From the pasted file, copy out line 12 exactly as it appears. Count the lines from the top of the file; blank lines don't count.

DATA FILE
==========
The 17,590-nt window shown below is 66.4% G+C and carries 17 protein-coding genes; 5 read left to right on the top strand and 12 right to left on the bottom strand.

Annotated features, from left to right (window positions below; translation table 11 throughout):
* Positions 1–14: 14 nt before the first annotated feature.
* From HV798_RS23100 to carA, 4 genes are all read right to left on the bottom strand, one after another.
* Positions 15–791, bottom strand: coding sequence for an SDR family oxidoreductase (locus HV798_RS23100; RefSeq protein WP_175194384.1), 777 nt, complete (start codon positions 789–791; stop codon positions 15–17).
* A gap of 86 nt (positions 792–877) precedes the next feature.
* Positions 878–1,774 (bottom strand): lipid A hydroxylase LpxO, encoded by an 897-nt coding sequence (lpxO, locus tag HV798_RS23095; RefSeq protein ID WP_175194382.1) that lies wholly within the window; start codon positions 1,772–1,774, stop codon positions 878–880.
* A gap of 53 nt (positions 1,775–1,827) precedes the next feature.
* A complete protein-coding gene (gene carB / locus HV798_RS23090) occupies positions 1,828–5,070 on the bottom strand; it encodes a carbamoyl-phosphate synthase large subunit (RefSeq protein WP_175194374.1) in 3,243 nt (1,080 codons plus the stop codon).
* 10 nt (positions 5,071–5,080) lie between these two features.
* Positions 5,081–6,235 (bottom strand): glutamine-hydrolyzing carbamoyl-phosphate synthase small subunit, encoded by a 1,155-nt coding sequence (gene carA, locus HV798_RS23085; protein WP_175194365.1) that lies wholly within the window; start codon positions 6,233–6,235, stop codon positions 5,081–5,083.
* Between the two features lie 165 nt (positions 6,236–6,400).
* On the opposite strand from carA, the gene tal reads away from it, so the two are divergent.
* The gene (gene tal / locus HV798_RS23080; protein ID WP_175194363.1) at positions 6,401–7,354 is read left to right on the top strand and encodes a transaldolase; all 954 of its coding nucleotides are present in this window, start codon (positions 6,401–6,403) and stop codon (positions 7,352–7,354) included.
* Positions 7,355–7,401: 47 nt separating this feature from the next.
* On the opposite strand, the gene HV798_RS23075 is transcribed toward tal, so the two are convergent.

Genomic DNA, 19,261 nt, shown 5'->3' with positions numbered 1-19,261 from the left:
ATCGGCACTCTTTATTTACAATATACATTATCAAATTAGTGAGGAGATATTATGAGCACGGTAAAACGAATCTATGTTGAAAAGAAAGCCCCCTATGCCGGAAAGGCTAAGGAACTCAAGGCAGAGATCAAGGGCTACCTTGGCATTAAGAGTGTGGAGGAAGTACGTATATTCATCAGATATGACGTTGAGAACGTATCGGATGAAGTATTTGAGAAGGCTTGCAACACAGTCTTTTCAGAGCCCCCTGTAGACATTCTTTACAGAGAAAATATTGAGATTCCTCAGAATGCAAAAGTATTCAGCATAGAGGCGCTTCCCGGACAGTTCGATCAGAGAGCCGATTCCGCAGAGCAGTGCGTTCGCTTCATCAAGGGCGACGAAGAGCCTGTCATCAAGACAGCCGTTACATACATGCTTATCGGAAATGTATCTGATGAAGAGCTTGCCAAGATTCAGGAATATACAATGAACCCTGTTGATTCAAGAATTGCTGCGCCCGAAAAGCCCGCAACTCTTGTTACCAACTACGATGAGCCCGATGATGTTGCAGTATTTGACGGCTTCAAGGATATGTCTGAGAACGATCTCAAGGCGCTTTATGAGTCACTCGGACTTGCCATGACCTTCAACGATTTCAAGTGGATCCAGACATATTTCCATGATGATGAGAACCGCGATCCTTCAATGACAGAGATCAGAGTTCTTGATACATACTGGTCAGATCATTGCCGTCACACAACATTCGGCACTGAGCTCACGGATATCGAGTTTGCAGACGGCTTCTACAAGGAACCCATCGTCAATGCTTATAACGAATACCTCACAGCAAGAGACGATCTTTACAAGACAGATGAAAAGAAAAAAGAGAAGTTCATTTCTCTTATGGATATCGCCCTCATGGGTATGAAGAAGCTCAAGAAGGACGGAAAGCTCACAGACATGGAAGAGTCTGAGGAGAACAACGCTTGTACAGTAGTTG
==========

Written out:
* Between the two features lie 165 nt (positions 6,236–6,400).